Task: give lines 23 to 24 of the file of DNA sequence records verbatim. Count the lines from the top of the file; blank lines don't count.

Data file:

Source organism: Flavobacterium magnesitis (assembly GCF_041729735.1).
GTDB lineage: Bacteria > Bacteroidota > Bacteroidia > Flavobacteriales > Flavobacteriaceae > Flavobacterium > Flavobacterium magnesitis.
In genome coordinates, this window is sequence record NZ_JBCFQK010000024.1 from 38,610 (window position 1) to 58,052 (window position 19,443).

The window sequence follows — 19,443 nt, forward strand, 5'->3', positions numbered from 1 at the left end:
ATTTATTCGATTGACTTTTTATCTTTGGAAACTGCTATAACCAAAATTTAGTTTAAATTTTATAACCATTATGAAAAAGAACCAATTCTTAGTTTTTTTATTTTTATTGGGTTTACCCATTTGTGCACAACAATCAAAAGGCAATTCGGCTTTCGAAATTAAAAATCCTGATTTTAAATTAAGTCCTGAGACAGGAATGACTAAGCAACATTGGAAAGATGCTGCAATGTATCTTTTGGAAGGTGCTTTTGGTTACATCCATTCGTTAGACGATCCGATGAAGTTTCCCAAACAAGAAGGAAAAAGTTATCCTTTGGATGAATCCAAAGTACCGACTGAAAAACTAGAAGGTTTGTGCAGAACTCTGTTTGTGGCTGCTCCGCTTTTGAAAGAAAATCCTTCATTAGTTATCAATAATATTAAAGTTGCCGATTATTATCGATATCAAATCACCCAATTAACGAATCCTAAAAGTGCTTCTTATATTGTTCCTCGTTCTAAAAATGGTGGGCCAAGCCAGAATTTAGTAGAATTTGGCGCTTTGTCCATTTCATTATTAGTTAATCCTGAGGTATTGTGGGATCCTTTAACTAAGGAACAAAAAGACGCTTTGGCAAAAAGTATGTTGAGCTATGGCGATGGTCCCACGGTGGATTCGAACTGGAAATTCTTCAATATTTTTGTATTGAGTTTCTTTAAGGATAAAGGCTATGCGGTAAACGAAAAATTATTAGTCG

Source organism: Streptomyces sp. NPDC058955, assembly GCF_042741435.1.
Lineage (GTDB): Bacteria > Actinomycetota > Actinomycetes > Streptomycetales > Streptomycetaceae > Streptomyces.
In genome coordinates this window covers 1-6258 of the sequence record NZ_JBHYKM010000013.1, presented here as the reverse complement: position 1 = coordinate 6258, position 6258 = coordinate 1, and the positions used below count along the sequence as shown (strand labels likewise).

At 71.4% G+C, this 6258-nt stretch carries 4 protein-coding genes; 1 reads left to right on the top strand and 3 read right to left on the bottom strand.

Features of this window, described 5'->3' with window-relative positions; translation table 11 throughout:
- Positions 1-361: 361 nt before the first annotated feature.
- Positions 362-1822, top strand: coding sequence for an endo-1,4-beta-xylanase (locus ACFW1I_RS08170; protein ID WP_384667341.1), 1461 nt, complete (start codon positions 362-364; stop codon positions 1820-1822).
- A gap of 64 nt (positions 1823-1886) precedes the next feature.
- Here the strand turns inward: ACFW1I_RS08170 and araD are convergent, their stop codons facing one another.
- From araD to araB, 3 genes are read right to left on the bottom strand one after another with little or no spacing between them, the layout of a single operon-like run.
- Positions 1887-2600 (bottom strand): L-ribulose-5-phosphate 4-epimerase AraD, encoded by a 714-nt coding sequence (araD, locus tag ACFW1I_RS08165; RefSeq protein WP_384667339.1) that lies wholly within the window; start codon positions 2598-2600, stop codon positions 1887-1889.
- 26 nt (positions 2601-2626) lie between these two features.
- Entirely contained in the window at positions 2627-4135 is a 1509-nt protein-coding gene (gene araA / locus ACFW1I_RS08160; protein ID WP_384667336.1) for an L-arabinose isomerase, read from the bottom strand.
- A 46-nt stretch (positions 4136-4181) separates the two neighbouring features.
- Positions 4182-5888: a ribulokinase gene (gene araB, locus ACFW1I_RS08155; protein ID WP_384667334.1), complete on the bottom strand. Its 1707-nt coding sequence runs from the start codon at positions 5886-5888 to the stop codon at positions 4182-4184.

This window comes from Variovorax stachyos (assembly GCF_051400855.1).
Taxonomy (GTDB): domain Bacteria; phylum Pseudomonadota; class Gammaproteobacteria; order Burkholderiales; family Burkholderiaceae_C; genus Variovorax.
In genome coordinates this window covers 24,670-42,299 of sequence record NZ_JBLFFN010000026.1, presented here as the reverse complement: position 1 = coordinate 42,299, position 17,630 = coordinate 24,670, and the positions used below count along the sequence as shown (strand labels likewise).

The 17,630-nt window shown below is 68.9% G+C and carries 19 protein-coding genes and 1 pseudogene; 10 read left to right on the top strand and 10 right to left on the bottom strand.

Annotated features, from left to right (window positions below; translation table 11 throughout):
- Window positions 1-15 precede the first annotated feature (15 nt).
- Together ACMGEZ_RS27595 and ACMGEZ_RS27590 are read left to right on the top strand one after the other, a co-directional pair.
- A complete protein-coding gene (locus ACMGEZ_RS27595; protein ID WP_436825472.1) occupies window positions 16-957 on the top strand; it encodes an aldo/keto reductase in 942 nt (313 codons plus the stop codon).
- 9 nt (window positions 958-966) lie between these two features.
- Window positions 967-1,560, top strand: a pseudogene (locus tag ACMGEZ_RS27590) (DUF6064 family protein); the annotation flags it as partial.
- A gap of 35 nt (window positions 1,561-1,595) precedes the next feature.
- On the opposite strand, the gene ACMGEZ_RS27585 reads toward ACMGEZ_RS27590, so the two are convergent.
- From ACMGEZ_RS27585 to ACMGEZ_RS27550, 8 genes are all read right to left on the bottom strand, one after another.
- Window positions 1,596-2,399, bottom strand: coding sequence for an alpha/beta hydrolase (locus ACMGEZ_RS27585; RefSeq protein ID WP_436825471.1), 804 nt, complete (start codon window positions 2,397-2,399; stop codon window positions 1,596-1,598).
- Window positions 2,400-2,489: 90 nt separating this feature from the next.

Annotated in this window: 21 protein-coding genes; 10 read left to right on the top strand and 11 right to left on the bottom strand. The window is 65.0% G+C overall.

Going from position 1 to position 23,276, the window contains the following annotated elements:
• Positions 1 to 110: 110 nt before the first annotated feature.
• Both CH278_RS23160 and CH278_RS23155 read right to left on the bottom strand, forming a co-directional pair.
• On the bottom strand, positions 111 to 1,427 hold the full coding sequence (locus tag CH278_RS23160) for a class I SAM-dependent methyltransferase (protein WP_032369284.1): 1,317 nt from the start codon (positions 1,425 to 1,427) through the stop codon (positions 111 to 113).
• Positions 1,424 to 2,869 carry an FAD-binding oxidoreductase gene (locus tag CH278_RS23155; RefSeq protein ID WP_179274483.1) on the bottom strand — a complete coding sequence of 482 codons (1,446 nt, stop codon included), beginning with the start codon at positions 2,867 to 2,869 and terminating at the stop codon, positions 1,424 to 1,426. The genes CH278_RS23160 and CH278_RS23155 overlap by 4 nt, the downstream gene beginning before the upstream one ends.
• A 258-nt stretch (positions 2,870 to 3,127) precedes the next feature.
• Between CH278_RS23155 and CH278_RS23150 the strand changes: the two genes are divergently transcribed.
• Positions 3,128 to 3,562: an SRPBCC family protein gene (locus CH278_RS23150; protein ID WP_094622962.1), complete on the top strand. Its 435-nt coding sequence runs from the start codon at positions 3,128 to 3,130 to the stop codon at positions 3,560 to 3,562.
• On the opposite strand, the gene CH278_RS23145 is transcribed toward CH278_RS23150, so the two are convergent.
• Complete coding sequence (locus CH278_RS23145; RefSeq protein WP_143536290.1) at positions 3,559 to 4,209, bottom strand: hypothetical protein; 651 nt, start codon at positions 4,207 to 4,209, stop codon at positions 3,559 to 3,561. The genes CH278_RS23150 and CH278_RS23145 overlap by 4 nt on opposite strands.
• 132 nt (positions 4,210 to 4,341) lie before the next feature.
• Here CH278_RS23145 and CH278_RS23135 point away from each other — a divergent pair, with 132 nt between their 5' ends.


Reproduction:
In genome coordinates this window covers 24,670-42,299 of sequence record NZ_JBLFFN010000026.1, presented here as the reverse complement: position 1 = coordinate 42,299, position 17,630 = coordinate 24,670, and the positions used below count along the sequence as shown (strand labels likewise).

The 17,630-nt window shown below is 68.9% G+C and carries 19 protein-coding genes and 1 pseudogene; 10 read left to right on the top strand and 10 right to left on the bottom strand.